Baseball Crank
Covering the Front and Back Pages of the Newspaper
June 1, 2008
POLITICS: Michael Kinsley Does Not Get It

Michael Kinsley thinks that Bill Ayers and Bernadine Dohrn are not really such a big deal except to the extent they inadvertently helped Republicans:

Ayers and Dohrn never posed any real threat to U.S. national security. Their asinine chatter about killing people and their anti-American sloganeering were as ineffective as their bombs. But they did real harm. Their victims were liberals: the millions of people who were part of the mainstream antiwar movement and who later voted against Ronald Reagan...perhaps you can imagine how infuriating it was to the organizers of the big marches on Washington--struggling to keep them peaceful--that there were people of the left effectively in cahoots with the Nixon Administration, determined to undermine all those efforts.

Um, no. Kinsley admits right up front in the article the violent radicalism of the Weather Underground and related organizations and their (and, specifically, Dohrn's) implication in, among other atrocities, the 1981 Brink's armored car robbery at the Nanuet Mall in my hometown, a robbery that killed Nyack Police Officer Waverly Brown, Nyack Police Sergeant Ed O'Grady and Brink's security guard Pete Paige, who collectively left behind three widows and six fatherless children, the youngest six months of age. I can promise you that I would not associate willingly with the likes of Ayers and Dohrn if they were on fire and I was carrying a bucket of water. Nor would most of the people who remember the Brink's case. Kinsley and Obama, perhaps, were still too angry about Nixon and Reagan to care.

windshield.jpgThe problem with folks like Ayers and Dohrn was not that they made the political lives of liberals difficult. Their real victims were the people killed by their organization. I vividly remember the Brink's robbery; it was the biggest news story ever in Rockland County. When I worked at the Rockland DA's office for a summer they took us to see the evidence, including the super-thick windshield glass from the armored Brink's truck that had a huge hole blown in it by their shotguns and M-16s.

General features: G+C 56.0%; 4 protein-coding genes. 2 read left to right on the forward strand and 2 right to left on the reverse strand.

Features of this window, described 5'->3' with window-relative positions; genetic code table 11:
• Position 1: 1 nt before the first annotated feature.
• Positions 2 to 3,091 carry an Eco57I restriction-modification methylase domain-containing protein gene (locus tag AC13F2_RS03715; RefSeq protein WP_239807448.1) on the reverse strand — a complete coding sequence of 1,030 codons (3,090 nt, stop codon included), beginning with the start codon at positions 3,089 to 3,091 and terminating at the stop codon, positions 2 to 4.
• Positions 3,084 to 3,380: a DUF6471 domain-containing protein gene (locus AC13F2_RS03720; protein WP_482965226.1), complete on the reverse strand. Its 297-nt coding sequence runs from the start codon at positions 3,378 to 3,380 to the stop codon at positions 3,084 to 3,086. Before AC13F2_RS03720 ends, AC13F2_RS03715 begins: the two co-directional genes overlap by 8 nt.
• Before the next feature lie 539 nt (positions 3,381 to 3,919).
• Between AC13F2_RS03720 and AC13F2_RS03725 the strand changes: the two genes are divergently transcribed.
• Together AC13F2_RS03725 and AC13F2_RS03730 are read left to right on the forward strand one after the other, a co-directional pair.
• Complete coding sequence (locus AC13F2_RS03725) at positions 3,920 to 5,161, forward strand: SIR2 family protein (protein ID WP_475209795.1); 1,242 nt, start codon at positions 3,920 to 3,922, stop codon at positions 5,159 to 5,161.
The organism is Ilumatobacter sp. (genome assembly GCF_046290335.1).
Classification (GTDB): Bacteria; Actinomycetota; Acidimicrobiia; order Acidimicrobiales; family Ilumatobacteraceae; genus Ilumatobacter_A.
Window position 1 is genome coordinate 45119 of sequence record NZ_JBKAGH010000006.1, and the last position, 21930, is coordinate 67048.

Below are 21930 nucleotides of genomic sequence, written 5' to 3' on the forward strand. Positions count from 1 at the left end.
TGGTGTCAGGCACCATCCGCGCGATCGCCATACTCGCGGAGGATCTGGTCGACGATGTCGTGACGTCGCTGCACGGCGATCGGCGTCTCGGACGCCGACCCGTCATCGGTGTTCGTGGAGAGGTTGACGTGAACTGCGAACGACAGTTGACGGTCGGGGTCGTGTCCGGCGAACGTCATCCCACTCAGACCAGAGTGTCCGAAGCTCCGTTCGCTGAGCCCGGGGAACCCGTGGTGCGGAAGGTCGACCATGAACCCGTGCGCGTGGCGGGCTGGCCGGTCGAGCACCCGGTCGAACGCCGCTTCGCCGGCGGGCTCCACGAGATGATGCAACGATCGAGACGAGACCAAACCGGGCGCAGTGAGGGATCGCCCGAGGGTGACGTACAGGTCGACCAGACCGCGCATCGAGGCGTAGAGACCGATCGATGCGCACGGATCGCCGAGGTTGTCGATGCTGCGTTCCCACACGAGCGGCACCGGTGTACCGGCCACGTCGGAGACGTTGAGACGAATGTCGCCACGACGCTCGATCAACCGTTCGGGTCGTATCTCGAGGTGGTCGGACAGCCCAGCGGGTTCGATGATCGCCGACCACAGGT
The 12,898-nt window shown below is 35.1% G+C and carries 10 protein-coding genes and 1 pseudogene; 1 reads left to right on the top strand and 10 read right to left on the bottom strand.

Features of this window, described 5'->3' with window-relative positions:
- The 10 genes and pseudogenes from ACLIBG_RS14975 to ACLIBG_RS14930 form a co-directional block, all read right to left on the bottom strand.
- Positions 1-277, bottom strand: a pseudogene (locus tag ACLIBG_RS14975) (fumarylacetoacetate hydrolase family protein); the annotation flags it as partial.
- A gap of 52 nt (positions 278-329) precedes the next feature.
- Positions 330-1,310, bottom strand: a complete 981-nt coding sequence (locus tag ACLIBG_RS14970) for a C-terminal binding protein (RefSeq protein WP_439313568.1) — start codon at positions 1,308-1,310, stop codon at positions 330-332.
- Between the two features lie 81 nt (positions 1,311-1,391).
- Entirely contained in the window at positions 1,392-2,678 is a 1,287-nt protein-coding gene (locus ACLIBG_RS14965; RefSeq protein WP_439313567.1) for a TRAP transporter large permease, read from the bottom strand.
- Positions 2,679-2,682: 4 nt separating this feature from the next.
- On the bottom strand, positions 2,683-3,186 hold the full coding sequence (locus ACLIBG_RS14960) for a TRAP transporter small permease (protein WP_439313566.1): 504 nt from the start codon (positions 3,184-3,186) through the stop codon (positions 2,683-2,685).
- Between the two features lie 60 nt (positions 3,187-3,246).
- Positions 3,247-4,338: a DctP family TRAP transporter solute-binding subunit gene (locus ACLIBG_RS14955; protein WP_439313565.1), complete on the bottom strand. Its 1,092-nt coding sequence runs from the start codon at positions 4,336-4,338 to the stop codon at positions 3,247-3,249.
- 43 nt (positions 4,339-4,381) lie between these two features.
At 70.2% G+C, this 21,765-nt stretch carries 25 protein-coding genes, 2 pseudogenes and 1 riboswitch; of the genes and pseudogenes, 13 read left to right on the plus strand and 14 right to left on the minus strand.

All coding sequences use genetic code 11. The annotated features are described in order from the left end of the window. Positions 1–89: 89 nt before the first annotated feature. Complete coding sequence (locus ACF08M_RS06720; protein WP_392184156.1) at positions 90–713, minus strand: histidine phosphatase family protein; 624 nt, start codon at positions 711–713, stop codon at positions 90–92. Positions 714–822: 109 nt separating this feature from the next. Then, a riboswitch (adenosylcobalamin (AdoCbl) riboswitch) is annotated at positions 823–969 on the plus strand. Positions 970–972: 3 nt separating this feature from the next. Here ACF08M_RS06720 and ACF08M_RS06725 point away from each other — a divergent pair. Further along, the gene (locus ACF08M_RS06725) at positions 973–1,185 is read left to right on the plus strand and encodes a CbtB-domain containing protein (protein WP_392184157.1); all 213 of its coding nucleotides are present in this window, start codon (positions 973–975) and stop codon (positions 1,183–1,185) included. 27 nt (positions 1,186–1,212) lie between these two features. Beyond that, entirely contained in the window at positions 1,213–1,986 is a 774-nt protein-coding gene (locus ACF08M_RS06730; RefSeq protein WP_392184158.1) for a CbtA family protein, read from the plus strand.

So, maybe Ayers and Dohrn were not actually going to bring the United States to its knees. They did quite enough harm, thank you. Tim McVeigh never posed any real threat to U.S. national security, either. Nor did Jeffrey Dahmer, Ted Bundy, or the Klu Klux Klan. Would Kinsley be unconcerned about a presidential candidate who counted those associations among his friends? Maybe next he'll just explain it away as a necessary part of politics, like pandering to Marxists.

Kinsley instead suggests that at worst Obama is sorely lacking in....judgment:

If Obama's relationship with Ayers, however tangential, exposes Obama as a radical himself, or at least as a man with terrible judgment, he shares that radicalism or terrible judgment with a comically respectable list of Chicagoans and others--including Republicans and conservatives--who have embraced Ayers and Dohrn as good company, good citizens, even experts on children's issues. Northwestern created a "family justice" center for Dohrn to run. Ayers is a "distinguished professor" at the University of Illinois. They write Op-Eds and are often quoted in the Tribune, where, if they are identified at all beyond their academic titles, it is usually as "activists" who have never abandoned their noble ideals.

Barack Obama: judgment no worse than that of Chicago academics and newspapermen. What an endorsement.

I'll leave you with some people who one would have preferred to associate with, but who don't seem to be the types that run in Barack Obama's circles:

Police Officer Waverly Brown, 45, sipped his coffee while sitting in the diner on Broadway in the village of Nyack, New York on the afternoon of October 20, 1981. Nyack was a small community of 6,000 people situated on the banks of the majestic Hudson River. Officer Brown, known to virtually everyone as "Chipper," was a popular figure in the village, especially to young people, who frequently saw him as a counselor and friend. He was on the job for 13 years and, since the retirement of another African American, Officer Brown was the only black cop on the 22-man force. He served in the United States Air Force after the Korean War and later both his daughters also joined the military. When he finished his 20 years with the police, Chipper planned to retire to Virginia where he owned a house and some land. He was a solid six feet tall, had an easy smile and loved to garden and cook. He finished his coffee, tipped the waitress and walked out to his parked police unit.